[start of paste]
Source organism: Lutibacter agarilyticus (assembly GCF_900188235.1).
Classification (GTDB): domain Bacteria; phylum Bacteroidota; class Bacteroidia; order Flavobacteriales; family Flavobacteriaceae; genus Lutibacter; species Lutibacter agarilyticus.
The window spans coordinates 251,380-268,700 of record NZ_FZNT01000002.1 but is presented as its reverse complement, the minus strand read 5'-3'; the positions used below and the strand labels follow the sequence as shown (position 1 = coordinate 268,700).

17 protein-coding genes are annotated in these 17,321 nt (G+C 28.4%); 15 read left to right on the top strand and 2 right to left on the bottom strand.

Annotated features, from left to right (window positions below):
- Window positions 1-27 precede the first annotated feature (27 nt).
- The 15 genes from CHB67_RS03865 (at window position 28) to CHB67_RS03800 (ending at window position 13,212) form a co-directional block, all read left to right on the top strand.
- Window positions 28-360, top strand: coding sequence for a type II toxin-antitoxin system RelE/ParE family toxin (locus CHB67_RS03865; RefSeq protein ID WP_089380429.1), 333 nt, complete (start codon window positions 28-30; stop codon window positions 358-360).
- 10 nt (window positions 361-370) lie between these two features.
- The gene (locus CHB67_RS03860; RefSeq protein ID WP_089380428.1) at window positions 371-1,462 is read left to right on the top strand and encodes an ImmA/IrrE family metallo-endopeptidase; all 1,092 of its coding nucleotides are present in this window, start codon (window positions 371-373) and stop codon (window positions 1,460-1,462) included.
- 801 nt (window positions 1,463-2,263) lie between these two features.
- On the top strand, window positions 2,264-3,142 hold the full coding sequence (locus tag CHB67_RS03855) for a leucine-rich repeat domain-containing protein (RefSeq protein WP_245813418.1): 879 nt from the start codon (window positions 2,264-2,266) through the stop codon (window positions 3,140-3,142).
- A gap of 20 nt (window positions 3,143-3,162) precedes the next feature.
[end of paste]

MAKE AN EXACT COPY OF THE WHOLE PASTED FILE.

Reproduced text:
Source organism: Lutibacter agarilyticus (assembly GCF_900188235.1).
Classification (GTDB): domain Bacteria; phylum Bacteroidota; class Bacteroidia; order Flavobacteriales; family Flavobacteriaceae; genus Lutibacter; species Lutibacter agarilyticus.
The window spans coordinates 251,380-268,700 of record NZ_FZNT01000002.1 but is presented as its reverse complement, the minus strand read 5'-3'; the positions used below and the strand labels follow the sequence as shown (position 1 = coordinate 268,700).

17 protein-coding genes are annotated in these 17,321 nt (G+C 28.4%); 15 read left to right on the top strand and 2 right to left on the bottom strand.

Annotated features, from left to right (window positions below):
- Window positions 1-27 precede the first annotated feature (27 nt).
- The 15 genes from CHB67_RS03865 (at window position 28) to CHB67_RS03800 (ending at window position 13,212) form a co-directional block, all read left to right on the top strand.
- Window positions 28-360, top strand: coding sequence for a type II toxin-antitoxin system RelE/ParE family toxin (locus CHB67_RS03865; RefSeq protein ID WP_089380429.1), 333 nt, complete (start codon window positions 28-30; stop codon window positions 358-360).
- 10 nt (window positions 361-370) lie between these two features.
- The gene (locus CHB67_RS03860; RefSeq protein ID WP_089380428.1) at window positions 371-1,462 is read left to right on the top strand and encodes an ImmA/IrrE family metallo-endopeptidase; all 1,092 of its coding nucleotides are present in this window, start codon (window positions 371-373) and stop codon (window positions 1,460-1,462) included.
- 801 nt (window positions 1,463-2,263) lie between these two features.
- On the top strand, window positions 2,264-3,142 hold the full coding sequence (locus tag CHB67_RS03855) for a leucine-rich repeat domain-containing protein (RefSeq protein WP_245813418.1): 879 nt from the start codon (window positions 2,264-2,266) through the stop codon (window positions 3,140-3,142).
- A gap of 20 nt (window positions 3,143-3,162) precedes the next feature.